(Bloomberg) -- The slide in MicroStrategy Inc. shares deepened, with the two-day decline now the largest in more than two decades, as investors reassess the company’s Bitcoin buying strategy in the wake of an unfavorable accounting ruling by the Securities and Exchange Commission.
The shares fell as much as 15% to $319, bringing the drop since Thursday’s close to about 29%. That is the most since it tumbled 42% over two days in June 2002.
The Tysons Corner, Virgina-based enterprise software maker run by Michael Saylor, which said in 2020 that buying and holding Bitcoin was one of its key business strategies, used non-GAAP measures in its Form 10-Q for the quarter that ended Sept. 30, 2021, to show investors what its income would have been if it didn’t have to impair the volatile cryptocurrency. The SEC objected, a comment letter released Thursday shows.
Investors may get their first view of the consequences from the decision when MicroStrategy releases fourth-quarter results on Feb. 1. While Bitcoin has continued to fall since the end of the last quarter, additional changes in future results will be dependent on factors such as the timing and price of purchases.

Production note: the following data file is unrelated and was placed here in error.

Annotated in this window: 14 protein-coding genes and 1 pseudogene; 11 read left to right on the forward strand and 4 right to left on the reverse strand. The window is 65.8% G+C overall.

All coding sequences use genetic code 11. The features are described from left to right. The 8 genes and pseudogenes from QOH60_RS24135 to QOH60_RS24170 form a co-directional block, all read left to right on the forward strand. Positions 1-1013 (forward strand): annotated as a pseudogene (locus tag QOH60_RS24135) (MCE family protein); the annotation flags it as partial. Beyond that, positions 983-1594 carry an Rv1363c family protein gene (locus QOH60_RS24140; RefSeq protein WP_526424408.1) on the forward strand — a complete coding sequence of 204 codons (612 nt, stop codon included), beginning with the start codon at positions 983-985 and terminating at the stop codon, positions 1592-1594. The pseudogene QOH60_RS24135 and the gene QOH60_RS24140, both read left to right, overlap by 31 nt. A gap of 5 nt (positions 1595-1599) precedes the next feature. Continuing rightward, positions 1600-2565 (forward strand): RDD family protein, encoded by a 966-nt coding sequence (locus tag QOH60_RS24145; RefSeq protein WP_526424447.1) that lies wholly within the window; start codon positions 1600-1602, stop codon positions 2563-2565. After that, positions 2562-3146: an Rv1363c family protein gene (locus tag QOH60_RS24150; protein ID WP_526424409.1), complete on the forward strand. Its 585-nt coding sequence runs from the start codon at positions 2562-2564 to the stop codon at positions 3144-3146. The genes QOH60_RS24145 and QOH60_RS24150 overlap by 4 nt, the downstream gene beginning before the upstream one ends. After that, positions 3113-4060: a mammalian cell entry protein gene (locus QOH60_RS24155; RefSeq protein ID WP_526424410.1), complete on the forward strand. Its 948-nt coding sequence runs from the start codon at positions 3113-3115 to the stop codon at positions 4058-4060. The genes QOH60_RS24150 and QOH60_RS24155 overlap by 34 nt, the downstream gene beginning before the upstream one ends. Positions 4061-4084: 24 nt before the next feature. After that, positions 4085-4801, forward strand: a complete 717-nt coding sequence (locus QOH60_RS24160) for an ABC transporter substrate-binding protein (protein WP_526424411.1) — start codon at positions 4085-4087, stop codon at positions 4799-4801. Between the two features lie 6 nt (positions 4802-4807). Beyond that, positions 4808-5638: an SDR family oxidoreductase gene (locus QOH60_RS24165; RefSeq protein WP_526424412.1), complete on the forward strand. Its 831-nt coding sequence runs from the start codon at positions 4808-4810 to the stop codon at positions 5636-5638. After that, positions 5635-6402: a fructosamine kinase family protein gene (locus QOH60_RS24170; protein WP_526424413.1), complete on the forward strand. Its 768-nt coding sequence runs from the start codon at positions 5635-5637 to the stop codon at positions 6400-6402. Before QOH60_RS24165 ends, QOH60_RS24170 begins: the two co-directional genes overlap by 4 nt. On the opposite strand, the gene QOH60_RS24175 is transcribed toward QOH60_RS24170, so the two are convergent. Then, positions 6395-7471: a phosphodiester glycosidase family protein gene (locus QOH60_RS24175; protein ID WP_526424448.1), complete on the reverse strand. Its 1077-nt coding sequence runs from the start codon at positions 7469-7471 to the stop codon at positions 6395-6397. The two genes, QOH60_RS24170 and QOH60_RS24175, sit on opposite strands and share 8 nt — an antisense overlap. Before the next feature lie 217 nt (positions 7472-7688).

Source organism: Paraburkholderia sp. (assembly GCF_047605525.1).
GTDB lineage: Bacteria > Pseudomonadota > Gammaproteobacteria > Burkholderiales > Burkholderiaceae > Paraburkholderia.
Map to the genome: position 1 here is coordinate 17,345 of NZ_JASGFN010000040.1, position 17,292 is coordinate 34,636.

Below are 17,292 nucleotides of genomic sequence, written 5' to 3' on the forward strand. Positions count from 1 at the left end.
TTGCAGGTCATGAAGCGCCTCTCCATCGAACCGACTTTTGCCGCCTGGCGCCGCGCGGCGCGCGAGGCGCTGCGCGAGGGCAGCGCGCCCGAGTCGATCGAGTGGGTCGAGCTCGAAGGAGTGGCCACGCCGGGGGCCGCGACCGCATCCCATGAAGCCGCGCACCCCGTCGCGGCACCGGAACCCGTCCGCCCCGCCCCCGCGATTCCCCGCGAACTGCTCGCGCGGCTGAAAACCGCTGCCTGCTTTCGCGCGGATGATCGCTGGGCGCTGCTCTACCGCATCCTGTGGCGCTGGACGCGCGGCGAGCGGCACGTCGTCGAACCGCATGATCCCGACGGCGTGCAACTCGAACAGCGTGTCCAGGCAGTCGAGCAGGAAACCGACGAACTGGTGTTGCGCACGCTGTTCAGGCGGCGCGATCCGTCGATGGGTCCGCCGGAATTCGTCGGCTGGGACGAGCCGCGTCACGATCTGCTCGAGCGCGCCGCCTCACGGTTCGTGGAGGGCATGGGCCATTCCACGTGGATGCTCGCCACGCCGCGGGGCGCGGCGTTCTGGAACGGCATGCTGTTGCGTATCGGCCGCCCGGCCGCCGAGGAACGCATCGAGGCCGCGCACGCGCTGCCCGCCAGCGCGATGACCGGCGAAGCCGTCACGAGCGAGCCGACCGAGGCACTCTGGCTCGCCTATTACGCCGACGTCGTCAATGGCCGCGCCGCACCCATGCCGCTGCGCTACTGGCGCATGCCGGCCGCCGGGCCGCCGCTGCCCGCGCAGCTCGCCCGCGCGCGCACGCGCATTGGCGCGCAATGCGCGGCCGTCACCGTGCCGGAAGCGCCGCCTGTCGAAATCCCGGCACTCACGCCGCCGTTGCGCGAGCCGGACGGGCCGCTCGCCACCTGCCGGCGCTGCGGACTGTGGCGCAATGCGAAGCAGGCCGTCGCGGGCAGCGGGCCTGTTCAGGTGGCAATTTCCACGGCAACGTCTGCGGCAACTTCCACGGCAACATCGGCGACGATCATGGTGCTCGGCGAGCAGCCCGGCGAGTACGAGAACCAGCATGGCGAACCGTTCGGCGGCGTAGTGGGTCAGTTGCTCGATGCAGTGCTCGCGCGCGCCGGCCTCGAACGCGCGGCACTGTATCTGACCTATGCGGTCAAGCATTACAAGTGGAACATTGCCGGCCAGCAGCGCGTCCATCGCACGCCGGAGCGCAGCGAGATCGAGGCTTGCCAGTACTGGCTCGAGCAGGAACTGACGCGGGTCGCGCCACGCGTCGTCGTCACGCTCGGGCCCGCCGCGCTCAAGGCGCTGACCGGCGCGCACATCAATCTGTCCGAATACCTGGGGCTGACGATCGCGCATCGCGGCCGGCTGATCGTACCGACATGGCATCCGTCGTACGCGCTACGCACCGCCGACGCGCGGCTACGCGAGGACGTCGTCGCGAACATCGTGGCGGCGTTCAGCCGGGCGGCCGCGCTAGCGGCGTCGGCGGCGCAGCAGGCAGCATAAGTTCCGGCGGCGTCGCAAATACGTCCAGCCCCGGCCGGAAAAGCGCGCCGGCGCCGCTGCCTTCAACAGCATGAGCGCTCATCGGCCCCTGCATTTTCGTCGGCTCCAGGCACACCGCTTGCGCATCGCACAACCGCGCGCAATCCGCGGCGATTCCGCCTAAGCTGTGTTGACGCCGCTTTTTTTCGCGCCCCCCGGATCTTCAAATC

“We saw weakness in December, but January is when we saw the most significant decline,” said Mark Palmer, an analyst at BTIG, who has a “buy” rating and a price target of $950 on the shares.
MicroStategy has also been recognizing the impairment charges. In the third quarter MicroStrategy recorded a $65 million impairment when Bitcoin hit a low of about $29,300. That is compared with the $424.8 million impairment it took in the second quarter.
The impairment are an accounting quirk that shouldn’t matter to investors, because it does not stand to change MicroStrategy’s valuation, according to Palmer. He is focused on how much cash the company’s business intelligence software is throwing off.
“That business represents the company’s valuation, albeit lesser than its Bitcoin holdings, because that’s the engine of cash flow that will be redeployed to the purchase of more Bitcoin,” he said.
Palmer’s price target assumes that Bitcoin ends 2022 at $95,000 per coin. Bitcoin dropped as low as $32,970 on Monday, and is down about 50% from its all-time high of almost $69,000 in November.
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